9. States must, individually and together with other developed and developing countries, work to design and implement research and development programmes and systems that ensure that needed medicines are developed to address diseases and conditions that are neglected by traditional patent-based incentive systems;

    10. States must actively promote and facilitate innovation, research, and development of new medicines and medical technologies through, including but not limited to providing direct funding for the promotion of public research, providing incentives to the private sector through tax credits, patents, or other mechanisms that reward innovation, and encouraging technology transfer between developed and developing countries.
Involvement of other entities

Charges the Working Group on Economic, Social and Cultural Rights with the responsibility of defining state obligations related to the right to access medicines within its principles and guidelines;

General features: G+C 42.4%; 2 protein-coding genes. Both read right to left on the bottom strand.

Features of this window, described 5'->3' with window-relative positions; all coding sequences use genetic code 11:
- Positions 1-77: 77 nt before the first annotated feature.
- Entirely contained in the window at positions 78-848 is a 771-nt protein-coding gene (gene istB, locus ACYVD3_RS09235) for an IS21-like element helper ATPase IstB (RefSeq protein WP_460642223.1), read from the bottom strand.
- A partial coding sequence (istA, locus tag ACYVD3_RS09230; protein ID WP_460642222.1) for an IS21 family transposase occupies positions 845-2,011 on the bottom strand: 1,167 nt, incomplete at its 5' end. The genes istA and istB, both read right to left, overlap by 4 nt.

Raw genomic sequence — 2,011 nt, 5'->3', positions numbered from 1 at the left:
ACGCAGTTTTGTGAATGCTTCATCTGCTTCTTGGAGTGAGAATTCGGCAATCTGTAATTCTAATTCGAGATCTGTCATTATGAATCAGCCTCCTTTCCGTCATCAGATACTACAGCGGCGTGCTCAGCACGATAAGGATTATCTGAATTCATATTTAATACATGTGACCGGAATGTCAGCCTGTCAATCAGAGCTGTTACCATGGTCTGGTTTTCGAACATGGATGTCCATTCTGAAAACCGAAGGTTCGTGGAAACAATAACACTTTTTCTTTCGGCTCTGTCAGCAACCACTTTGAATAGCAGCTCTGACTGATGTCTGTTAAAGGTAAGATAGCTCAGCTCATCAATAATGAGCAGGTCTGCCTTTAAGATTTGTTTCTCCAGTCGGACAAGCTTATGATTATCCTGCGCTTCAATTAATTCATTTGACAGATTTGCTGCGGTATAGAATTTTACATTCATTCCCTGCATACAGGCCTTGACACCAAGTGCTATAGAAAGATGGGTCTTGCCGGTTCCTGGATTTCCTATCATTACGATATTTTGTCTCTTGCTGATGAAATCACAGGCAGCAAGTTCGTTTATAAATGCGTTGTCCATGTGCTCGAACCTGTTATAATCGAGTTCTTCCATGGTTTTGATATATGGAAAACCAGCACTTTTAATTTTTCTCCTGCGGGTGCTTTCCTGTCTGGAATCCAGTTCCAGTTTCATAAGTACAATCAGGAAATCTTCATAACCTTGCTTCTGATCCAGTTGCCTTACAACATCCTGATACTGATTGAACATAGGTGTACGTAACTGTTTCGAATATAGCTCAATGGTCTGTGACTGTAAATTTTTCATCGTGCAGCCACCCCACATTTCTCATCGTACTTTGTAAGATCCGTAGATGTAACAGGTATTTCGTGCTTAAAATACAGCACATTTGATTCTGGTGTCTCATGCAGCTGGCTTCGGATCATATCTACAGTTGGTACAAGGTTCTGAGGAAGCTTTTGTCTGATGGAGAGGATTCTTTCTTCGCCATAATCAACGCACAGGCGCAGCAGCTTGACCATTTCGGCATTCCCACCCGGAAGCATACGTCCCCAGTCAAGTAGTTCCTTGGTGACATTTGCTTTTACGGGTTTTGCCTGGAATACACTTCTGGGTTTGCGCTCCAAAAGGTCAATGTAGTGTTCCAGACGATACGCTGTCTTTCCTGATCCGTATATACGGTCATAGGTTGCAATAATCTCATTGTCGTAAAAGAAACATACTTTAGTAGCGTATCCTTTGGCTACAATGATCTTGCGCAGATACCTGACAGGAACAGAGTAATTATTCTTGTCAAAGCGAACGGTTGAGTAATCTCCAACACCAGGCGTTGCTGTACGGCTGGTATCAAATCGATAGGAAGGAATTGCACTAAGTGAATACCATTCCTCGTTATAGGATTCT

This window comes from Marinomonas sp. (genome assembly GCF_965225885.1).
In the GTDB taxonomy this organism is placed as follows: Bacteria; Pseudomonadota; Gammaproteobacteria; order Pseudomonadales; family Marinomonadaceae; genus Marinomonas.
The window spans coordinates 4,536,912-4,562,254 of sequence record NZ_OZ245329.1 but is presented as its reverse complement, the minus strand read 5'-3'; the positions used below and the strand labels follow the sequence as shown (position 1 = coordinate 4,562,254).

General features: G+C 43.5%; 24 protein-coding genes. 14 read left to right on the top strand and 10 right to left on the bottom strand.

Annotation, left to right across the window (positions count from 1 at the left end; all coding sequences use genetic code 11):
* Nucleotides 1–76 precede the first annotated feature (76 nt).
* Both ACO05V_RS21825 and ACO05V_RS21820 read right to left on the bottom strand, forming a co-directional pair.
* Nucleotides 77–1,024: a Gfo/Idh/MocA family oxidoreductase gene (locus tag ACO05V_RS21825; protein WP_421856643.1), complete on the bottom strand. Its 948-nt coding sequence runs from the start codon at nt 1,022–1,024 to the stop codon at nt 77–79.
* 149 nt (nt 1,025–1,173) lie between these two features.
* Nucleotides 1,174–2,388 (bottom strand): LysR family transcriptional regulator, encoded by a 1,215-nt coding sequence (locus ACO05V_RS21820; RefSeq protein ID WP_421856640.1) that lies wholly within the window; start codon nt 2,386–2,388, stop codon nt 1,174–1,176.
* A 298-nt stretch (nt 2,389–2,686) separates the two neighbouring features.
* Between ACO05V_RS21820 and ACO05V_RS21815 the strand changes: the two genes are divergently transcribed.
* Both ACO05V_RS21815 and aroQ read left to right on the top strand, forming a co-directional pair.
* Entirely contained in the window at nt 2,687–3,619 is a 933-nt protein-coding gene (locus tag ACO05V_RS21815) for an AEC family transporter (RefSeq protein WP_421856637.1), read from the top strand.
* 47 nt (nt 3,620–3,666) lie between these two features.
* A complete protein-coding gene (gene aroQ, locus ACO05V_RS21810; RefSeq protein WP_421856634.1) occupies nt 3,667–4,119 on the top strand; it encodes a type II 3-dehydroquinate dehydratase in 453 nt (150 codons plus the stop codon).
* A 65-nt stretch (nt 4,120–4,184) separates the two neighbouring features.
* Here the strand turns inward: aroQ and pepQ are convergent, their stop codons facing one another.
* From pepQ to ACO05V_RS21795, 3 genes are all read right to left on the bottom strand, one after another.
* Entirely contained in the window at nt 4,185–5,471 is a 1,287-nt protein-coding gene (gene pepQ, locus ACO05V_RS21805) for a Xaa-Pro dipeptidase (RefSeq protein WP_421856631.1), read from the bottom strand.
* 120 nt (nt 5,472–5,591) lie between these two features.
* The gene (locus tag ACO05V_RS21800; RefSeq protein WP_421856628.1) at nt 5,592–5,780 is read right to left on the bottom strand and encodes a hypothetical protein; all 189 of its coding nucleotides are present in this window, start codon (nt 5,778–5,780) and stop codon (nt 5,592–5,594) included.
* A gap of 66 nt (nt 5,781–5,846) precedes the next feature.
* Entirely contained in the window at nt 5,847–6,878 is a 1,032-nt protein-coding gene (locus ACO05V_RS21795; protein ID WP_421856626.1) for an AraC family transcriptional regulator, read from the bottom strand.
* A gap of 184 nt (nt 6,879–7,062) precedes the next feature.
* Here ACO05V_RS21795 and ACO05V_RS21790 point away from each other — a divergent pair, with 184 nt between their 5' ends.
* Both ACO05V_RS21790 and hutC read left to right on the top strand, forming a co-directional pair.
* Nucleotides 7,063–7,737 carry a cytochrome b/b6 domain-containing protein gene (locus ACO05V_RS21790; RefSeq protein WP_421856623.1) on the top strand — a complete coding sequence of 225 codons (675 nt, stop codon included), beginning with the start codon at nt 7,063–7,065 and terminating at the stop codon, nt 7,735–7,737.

Calls upon the Working Group on Economic, Social and Cultural Rights to adopt within its principles and guidelines a mandate to investigate, monitor, and implement access to medicines in state parties to the African Charter;

Delegates to the Working Group on Economic, Social and Cultural Rights the responsibility to establish structural, process and outcome indicators for monitoring and assessing the right to access to needed medicines in each member State of the African Union;

Requests the African Union to provide the Working Group on Economic and Social Rights with all the support and assistance necessary to implement this mandate;

Calls upon civil society to transmit reports on violations of the right to medicines and impediments in achieving this mandate;


Thursday, July 19, 2007

Notes from Congressional Hearing on Bayh-Dole Act